April marks the beginning of the stress awareness month since 1922, but this year it seems to be particularly important.
With the pandemic, the stress levels in our lives have suddenly increased. Things that have already kept us awake at night so far, namely the stressors of our “normal” life in the professional, financial, social or familial sense, have increased their influence with the new stressors that have entered our lives with the pandemic. We are now concerned not only with the problems of daily life but also with the economic and social changes that the world we live in is going through.
For many of us, the need to be aware of stress has been replaced by an urgent need to deal with it. However, what we do to alleviate stress is often not what actually works. People often turn to social media to get away from their daily stress and troubles. However, research shows that social media enhances stress rather than relieving it.
Is social media boosting your stress?
While connecting with others is generally a good thing when it comes to our health and well-being, everything in this world has its negative sides. Despite the many advantages associated with social media, there are also many negative effects that come with its use. Studies show that excessive use of social media can commonly ignite feelings such as depression, stress, anxiety, and FOMO.
Although stress is a reality of our lives, it is a fact that social media significantly increases the stress we experience.
Here are 6 negative experiences that social media may promote:
FOMO or fear of missing out refers to the perception that everyone around you has a better and more fun-filled life than you. The idea of missing out on certain things can cause low self-esteem, trigger anxiety or often fuel more social media usage. FOMO can force you to check for new notifications on your phone every minute or seek social media interaction at the expense of real-life relationships.
Even though it’s called social media, actually those who use it the most tend to be socially isolated. A study from the University of Pennsylvania revealed that excessive use of Facebook, Snapchat, and Instagram led to isolation. One reason for this is that the more time a person spends on social media, the less time they have for genuine real-life experiences. Also, seeing plans that do not involve themselves on social media facilitates the feeling of being excluded for many.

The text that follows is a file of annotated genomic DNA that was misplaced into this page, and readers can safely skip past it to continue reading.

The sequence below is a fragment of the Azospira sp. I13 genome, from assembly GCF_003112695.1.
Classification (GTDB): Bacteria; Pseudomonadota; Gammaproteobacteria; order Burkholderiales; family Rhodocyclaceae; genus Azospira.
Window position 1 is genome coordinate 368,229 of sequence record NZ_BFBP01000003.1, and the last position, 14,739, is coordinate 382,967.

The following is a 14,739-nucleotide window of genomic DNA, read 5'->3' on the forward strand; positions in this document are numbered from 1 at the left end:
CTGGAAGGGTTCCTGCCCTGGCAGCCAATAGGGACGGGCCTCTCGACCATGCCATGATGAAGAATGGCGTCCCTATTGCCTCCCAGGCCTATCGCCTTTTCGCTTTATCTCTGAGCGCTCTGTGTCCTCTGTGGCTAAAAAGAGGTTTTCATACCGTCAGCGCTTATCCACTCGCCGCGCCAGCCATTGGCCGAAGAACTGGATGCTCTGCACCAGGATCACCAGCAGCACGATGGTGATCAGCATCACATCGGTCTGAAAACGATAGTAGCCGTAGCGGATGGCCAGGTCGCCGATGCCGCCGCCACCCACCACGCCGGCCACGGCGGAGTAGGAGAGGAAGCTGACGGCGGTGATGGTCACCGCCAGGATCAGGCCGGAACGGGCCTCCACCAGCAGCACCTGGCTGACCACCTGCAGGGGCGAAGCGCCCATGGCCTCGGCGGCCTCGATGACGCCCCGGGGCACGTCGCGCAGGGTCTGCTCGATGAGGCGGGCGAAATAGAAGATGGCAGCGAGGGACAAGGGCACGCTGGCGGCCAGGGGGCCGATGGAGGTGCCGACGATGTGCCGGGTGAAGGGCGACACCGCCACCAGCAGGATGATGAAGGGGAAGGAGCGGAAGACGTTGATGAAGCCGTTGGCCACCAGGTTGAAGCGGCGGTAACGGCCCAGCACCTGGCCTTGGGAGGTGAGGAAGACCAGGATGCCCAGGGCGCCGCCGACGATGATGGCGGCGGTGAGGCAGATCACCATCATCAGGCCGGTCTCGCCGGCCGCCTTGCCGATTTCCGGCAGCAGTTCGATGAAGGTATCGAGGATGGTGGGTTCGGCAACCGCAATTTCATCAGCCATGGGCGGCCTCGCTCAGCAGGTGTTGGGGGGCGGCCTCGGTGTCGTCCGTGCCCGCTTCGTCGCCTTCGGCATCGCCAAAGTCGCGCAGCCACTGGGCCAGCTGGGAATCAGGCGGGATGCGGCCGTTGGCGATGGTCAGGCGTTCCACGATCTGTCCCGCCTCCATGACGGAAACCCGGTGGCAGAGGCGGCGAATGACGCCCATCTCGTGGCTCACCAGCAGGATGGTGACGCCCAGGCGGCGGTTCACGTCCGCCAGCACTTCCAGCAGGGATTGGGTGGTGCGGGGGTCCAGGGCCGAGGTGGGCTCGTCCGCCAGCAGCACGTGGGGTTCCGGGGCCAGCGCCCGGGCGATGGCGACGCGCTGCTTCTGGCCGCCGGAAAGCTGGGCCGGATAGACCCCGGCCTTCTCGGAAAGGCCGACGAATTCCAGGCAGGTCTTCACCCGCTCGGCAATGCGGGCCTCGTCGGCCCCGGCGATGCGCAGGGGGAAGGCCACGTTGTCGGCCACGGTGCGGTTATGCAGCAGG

Humans are evolutionarily used to spending nights in the dark. However, we are now illuminated 24/7 with artificial light. Studies show that this inhibits the release of the hormone melatonin, which regulates sleep in the body – and as you can imagine, the blue light emitted by smartphones and laptops is the worst.
Perhaps one of the most obvious reasons that social media adds stress to our lives is that it has made it easier than ever to compare ourselves with others. Although we spend a lot of time building our image on social media, it is quite possible that we forget that everyone else is doing it as well. Carefully curated images on social media can easily make us wonder how all our friends are doing so well and everyone is relaxing by the poolside in Bali – except us.
Short Attention Span
As amazing as it may be to think that any piece of information is readily available at our fingertips thanks to social media, it also means that people can now become much more easily distracted. Psychologists warn that the instant and easily available entertainment provided by social media is quite tempting. If you can’t even spend a few minutes without looking at your phone, it’s worth remembering that the ability to override an impulse gets stronger with practice.
Procrastination is by no means a new invention, but social media is surely playing a hand on it. Scrolling through your Instagram or Twitter feed may seem a lot easier than starting the assignment or project you need to get done. But when did procrastination ever lead to a positive outcome? The 10 minutes before you put down your phone and start what you need to do quickly turn into 30 minutes – then into an hour.
Remember, social media is not the enemy. The way you use it is. How you process the information you encounter as you scroll is largely up to you. If you’re feeling stressed, take a break. Put the phone down and enjoy the life in front of you.
Use this month to keep track of your social media-related stress and set goals to deal with them one day at a time!